Since the molecular structure shown by formula (1) has free intermolecular rotation, the above polymer has excellent bending and flexibility, resulting in soft characteristics. Moreover, in the above polymer, charge-buildup responding to an applied voltage is low because intermolecular polarization of a bond in the polymer is smaller than that of an amide bond or the like. Furthermore, since the polymer has small intermolecular polarization, the hygroscopic properties accelerated by the hydrogen bond produced by the intermolecular polarization also becomes low. Therefore, the polymer has little change in resistance under highly humid environments. In addition, photosensitive bodies and the like will not become dirty because the polymer does not hydrolyze.

Fillers can relatively uniformly be dispersed in the polymer, since the polymer has low absorbance to the fillers.

The main chain of the polymer contains polymethylene as a hydrocarbon. Since polymethylene does not have intermolecular polarization and intermolecular rotation readily occurs, the resulting polymer exhibits excellent bending and decreased adhesion to a photosensitive body or the like.

A polymethylene chain has a polymerization degree n of 4 to 10. When n is more than 10, the strength of the polymer is reduced, thereby decreasing abrasion resistance and the like. When n is less than 4, hardness of the polymer increases due to a rise in crystallinity, thereby deteriorating softness.

BRIEF DESCRIPTION OF THE DRAWINGS

FIG. 1 is a diagram showing a structure of an electrophotographic apparatus equipped with a charging member incorporated in the present invention;

FIG. 2 is a block diagram of a facsimile employing an electrophotographic apparatus equipped with a charging member of the present invention as a printer; and

FIG. 3 is a sectional diagram showing a transfer roller as an example of a charging member incorporated in the present invention.

DESCRIPTION OF THE PREFERRED EMBODIMENTS

The following is a representative method for synthesizing a polymer forming the surface layer of a charging member incorporated in the present invention.

A divalent saturated fatty alcohol such as 1,4-butanediol, 1,6-hexanediol, or 1,8-octanediol and an alkyl carbonate such as diethyl carbonate or ethylene carbonate are polymerized by so-called ester-interchange. If required, the resulting polycarbonate diol is further subjected to reaction with an isocyanate such as hexamethylene diisocyanate or 4,4'-dicyclohexane diisocyanate or a divalent fatty acid such as terephthalic acid, adipic acid, or sebacic acid.

In addition, the surface layer acquires elasticity due to reaction between the polymer and an isocyanate such that the main chains of the polymer are crosslinked by urethane bonds. Therefore, the surface layer can follow deformation of the conductive elastic layer in an excellent manner and maintains superior flexibility even when large amounts of fillers are packed in a net-shaped polymer.

It is preferred that the surface layer has uniform resistance. This is because even if the conductive state of the conductive elastic layer is nonuniform, the surface layer can even-out the conditions. When a charging member is in a nonuniform conductive state, it is difficult to achieve an excellent image because of a nonuniform charge state.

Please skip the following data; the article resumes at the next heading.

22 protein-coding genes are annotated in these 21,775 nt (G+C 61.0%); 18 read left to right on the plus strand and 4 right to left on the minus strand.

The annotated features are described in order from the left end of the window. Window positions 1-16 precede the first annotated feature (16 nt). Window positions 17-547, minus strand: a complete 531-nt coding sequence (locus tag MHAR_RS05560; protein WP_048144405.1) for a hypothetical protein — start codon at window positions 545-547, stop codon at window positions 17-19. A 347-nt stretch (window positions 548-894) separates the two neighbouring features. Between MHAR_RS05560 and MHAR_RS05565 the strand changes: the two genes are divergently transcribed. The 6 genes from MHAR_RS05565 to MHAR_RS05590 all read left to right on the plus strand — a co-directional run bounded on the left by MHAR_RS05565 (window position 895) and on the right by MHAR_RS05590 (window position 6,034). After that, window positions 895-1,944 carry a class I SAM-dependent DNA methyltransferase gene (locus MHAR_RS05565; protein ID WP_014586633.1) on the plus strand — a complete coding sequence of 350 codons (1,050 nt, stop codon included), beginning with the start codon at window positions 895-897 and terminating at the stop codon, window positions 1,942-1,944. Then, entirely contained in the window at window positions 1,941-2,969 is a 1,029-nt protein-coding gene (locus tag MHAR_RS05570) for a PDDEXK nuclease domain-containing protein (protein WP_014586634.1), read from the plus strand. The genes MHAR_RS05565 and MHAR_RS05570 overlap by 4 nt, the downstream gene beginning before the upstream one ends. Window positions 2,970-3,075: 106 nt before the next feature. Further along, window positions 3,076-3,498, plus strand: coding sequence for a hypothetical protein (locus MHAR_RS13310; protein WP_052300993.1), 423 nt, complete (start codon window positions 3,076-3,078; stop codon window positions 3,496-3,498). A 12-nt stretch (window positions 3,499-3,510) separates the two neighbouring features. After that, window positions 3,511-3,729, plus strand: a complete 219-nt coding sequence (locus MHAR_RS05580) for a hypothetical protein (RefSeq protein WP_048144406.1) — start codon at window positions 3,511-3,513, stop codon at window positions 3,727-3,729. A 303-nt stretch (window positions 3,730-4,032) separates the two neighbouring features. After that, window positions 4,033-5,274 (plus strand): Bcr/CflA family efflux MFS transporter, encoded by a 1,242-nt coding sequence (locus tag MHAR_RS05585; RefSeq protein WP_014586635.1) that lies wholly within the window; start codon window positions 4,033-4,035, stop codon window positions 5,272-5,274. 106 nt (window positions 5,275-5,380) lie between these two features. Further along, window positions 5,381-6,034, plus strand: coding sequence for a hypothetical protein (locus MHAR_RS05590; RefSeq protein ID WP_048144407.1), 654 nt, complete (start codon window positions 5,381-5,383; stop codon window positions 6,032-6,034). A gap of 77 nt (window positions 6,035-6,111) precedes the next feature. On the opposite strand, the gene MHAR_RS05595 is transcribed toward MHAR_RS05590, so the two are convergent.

The resistance of the surface layer is preferably from 11013 to 11016 Ω.cm. When the resistance is less than 11013 Ω.cm, harmful effects occur within the surface layer due to an excessive amount of conductive current. For example, when such a surface layer is used in a transfer roller, a de-electrifying pin is set up for separating a transfer medium such as paper from the roller. In general, the polarity of applied voltage is opposite to that of the transfer roller. Therefore, when the surface layer has low resistance, a current flows from the transfer roller to the de-electrifying pin due to discharge and results in inferior transference due to a voltage loss. When resistance exceeds 11016 Ω.cm, the insulating properties increase, and thus the required voltage for charging the transfer medium cannot be obtained. In the above-mentioned resistance range, conductive particles may be dispersed in the surface layer materials so as to increase the dielectric constant. In particular, when a dc voltage is applied, the resistance is elevated by charge-buildup, however, when conductive particles are appropriately dispersed in the material, the dielectric constant can be raised without affecting the resistance value, thereby suppressing the resistance elevation. However, when the conductive particles are nonuniformly dispersed, electric charge concentrates to the aggregated conductive particles and causes partial discharge, resulting in an inferior image. Although, many materials can be appropriately used as conductive particles, a metallic oxide essentially consisting of tin oxide such as SnO2.Sb2 O5 is preferably employed because of excellent dispersibility.

The present invention will be explained in further detail with reference to the accompanying drawings. FIG. 3 is a sectional diagram showing a structure of a transfer roller of the present invention. The transfer roller of this embodiment has the following structure: a conductive elastic layer 32 is provided on a conductive cylindrical support 31 made of metal, etc., and a surface layer 33 is further provided thereon.